CH: Our target is women 25 to 54. Many of those women, naturally, are moms with families and teenagers at home. So, we do try to make more and more content now — more movies and series such as Bulloch Family Ranch that target the same age group.
JWK: It seems to me that you guys at UP, along with Hallmark, are really cornering the market on the sort of positive programming — particularly at Christmastime — that you used to find on the broadcast networks.
CH: Well, you know, John, we started as Gospel Music Channel…At that point we established for ourselves that we were going to become America’s Christmas Channel. For us, we do Christmas for our viewers in a way that other channels don’t necessarily do it. We celebrate it with great Christmas music, Christian music. As well, the kind of movies that we have are Christmas but also certainly have a very strong faith connection for our viewers.
JWK: Are they any particular movies or specials coming up that you’d like to tell our readers about?
CH: We have 400 hours of Christmas programming…So, I could be here a long time. Over 40 days, 400 hours. I think another one that your readers will want to look out for is the K-LOVE Music City Christmas…That’s coming up on December 9th at 8:00 PM (ET). That will be a fantastic show.
JWK: You recently aired a Joel Osteen special with Susan Boyle. How did that do?
CH: It did pretty well for us, actually…It was the first time Susan Boyle had the chance to perform songs from (the new movie) The Christmas Candle on national television. So, we were really excited to get the opportunity to air that. We’ve been looking for ways to be in partnership with Joel who does, at least, quarterly specials. It’s especially great when we can bring in music as well.
JWK: Why do you think the broadcast networks have, with a few exceptions such as NBC’s Christmas in Rockefeller Center and repeats of classic animated ratings-getters like A Charlie Brown Christmas and Rudolph, the Red-Nosed Reindeer, almost entirely walked away from Christmas-themed programming? Where, for instance, are this generation’s Bing Crosby specials or even warm Christmas episodes of regular series?
CH: Generally, I guess you could say they’ve abandoned programming that has any kind of a faith or values tie to it, as well. The Waltons, 7th Heaven, Touched by an Angel — they don’t make those kind of shows anymore, even modern-day versions of those. It’s just really that the networks have gone away from that. So, there again, is why we are such a valued network by your readers and others. We’re a place where they can go to 24 hours a day and get that kind of great programming.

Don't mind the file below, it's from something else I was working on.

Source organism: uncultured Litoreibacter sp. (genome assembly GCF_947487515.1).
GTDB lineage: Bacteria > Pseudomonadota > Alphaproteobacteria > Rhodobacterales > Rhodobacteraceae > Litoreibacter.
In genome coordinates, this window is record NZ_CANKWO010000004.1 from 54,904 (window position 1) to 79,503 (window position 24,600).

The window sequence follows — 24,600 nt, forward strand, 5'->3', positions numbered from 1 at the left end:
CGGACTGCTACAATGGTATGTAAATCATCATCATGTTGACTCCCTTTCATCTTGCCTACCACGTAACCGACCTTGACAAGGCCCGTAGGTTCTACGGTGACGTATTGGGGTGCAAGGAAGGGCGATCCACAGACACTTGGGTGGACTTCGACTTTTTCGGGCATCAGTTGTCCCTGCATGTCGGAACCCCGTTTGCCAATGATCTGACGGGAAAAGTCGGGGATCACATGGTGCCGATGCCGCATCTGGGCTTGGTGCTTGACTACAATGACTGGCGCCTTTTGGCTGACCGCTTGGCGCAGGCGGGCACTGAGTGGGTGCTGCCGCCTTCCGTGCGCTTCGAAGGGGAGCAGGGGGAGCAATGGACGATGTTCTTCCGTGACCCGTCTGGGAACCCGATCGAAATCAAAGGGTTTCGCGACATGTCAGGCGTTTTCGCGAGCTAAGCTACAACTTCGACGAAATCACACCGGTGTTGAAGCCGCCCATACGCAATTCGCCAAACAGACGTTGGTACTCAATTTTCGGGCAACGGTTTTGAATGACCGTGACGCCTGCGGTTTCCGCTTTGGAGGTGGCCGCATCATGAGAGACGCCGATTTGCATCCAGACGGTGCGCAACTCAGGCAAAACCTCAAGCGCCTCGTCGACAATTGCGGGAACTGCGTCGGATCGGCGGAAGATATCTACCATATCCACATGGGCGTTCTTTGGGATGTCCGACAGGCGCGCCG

JWK: So, in a sense, the networks — by going dark and edgy — have created a space and opportunity for you guys.
CH: That’s right.
JWK: Recent polls suggest that Americans just aren’t as optimistic about the future as they used to be. That’s a shift from the past — when Americans have pretty much been known for their optimism. How much of that shift do you think has to do with the entertainment — movies and television — that is being put out into the culture?
CH: I think it’s a combination of a lot of things. I think the economy over the last five to seven years has been very difficult. Combine that with the constant onslaught of violence and negativity (in the) media — you turn on the news and there are not a lot of positive things going on. If you turn on prime-time television, it’s pretty violent, pretty negative. There are a few shows that breakout (of that) and are good but, in general, it’s not where most of the networks have chosen to go for their programming. Yeah, I think it’s a combination of factors. I certainly think the most powerful medium in the history of the world has a giant impact on the negativity…you’re finding in polls.
JWK: Can positive entertainment and storytelling actually reverse that tide?
CH: I don’t think it can do it alone but it certainly can have a powerful impact…Hopefully, the economy gets fixed…but, part of what we like to do is not only provide Uplifting Entertainment for our viewers but also, in the process, uplift entertainment — and prove to producers, networks and others out there making content (that) you can make positive, uplifting programming…and have a very successful business. If think (for) your readers, what’s really important is what we like to say around here which is “Vote with our remote.” They can vote with their remote. The more they watch good programming when they find it, the better it will be because advertisers will spend more money (on it) and make better programming. We watch more negative shows then they make more negative shows.
JWK: In my view, which I’ve written about before, I actually think it’s an illusion created, in part, by the creative use of demographics, to make it appear that the mainstream audience wants dark, violent and cynical programming. In my view, it’s you guys that are closer to the mainstream than the broadcast networks.
CH: I don’t disagree with you. I’d love to get into variety shows and specials like the old days. I think there’s a huge market for it today.
JWK: Is there anything else you’d like to add?
CH: I’d just remind people of two things. One, it’s Thanksgiving time and it is better to give than to receive. (We need to) uplift others and remind them they are love. God loves them…There are so many families (that need help). It doesn’t take something big. Something small can make a big difference to people.
(Regarding television), I think I’d also like to remind people it’s about voting with your remote. If you want good programming like (shows offered by) UP, watch more of it. It’s good for you and will be highly entertaining and enjoyable but it will also help more programming like that get made.
Note: Tomorrow I’ll publish a full guide to UP’s Christmas programming.
Encourage one another and build each other up – 1 Thessalonians 5:11